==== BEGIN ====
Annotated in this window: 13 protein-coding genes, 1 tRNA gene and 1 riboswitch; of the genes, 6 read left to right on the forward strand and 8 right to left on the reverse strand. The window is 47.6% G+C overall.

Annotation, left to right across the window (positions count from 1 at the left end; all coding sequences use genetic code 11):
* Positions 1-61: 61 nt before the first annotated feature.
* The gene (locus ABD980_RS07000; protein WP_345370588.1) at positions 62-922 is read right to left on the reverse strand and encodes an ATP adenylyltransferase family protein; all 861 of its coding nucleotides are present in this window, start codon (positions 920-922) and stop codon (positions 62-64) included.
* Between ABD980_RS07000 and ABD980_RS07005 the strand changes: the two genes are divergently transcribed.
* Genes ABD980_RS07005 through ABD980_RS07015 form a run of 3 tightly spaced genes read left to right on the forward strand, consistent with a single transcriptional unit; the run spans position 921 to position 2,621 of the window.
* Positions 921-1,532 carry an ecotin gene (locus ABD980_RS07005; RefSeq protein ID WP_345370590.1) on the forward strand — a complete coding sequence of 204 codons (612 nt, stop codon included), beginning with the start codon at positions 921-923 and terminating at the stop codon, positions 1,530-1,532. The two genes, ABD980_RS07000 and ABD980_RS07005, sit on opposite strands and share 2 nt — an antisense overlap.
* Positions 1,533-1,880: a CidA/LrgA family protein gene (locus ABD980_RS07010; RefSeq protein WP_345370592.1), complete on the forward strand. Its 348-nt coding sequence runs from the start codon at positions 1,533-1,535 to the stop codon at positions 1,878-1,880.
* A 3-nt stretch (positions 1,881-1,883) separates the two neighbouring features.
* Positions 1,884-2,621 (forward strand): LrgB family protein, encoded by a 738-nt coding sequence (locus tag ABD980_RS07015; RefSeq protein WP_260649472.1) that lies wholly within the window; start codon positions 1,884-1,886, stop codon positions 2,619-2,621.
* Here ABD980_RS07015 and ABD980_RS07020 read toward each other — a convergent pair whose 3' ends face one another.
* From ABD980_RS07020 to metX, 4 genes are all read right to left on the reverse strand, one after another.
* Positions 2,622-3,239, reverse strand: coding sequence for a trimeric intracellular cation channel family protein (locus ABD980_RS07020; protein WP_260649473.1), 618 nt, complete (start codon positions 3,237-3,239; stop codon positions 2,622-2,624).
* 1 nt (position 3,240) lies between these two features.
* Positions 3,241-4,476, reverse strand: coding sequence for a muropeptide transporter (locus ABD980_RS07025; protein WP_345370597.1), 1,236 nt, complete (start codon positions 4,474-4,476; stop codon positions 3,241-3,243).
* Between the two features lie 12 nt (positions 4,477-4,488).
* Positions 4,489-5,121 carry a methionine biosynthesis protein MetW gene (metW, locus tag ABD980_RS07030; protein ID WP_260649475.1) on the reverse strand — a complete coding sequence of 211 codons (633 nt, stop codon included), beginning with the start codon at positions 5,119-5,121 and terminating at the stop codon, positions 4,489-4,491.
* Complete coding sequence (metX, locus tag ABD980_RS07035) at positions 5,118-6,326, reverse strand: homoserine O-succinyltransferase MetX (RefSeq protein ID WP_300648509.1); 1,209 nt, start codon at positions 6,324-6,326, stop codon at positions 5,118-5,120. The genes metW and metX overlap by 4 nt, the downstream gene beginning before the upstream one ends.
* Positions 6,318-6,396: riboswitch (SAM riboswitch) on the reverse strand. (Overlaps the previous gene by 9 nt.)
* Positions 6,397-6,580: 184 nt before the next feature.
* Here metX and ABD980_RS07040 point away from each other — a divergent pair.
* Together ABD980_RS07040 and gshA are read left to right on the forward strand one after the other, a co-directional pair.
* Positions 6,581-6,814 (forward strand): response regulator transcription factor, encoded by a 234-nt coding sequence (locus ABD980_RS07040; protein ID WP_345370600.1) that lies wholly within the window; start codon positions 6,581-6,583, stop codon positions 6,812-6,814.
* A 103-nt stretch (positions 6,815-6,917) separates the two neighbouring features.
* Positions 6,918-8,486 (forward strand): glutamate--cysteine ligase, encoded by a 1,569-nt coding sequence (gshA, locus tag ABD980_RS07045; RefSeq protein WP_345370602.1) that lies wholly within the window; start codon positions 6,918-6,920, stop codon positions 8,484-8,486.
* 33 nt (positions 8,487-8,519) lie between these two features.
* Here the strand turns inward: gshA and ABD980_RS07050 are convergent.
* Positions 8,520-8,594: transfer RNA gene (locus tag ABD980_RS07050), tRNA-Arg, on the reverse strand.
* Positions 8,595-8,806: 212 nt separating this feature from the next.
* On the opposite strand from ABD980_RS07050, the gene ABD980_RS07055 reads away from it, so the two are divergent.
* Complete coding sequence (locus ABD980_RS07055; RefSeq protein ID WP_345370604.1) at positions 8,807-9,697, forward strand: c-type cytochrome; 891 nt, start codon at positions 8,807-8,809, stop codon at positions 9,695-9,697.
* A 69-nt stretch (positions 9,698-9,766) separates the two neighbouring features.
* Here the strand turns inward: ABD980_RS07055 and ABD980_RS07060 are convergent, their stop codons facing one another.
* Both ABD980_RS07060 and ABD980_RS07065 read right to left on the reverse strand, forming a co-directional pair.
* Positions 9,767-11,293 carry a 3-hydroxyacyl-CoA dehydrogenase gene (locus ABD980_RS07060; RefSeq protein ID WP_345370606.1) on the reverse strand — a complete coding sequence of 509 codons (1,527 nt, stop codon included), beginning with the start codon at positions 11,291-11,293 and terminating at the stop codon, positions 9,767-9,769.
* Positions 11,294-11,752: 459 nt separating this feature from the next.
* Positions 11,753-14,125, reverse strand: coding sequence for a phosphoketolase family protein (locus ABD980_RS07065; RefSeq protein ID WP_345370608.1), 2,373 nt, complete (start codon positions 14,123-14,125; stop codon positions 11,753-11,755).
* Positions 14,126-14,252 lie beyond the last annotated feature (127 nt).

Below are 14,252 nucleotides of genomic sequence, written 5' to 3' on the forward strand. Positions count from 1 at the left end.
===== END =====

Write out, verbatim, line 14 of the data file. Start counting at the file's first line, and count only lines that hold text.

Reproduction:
* 1 nt (position 3,240) lies between these two features.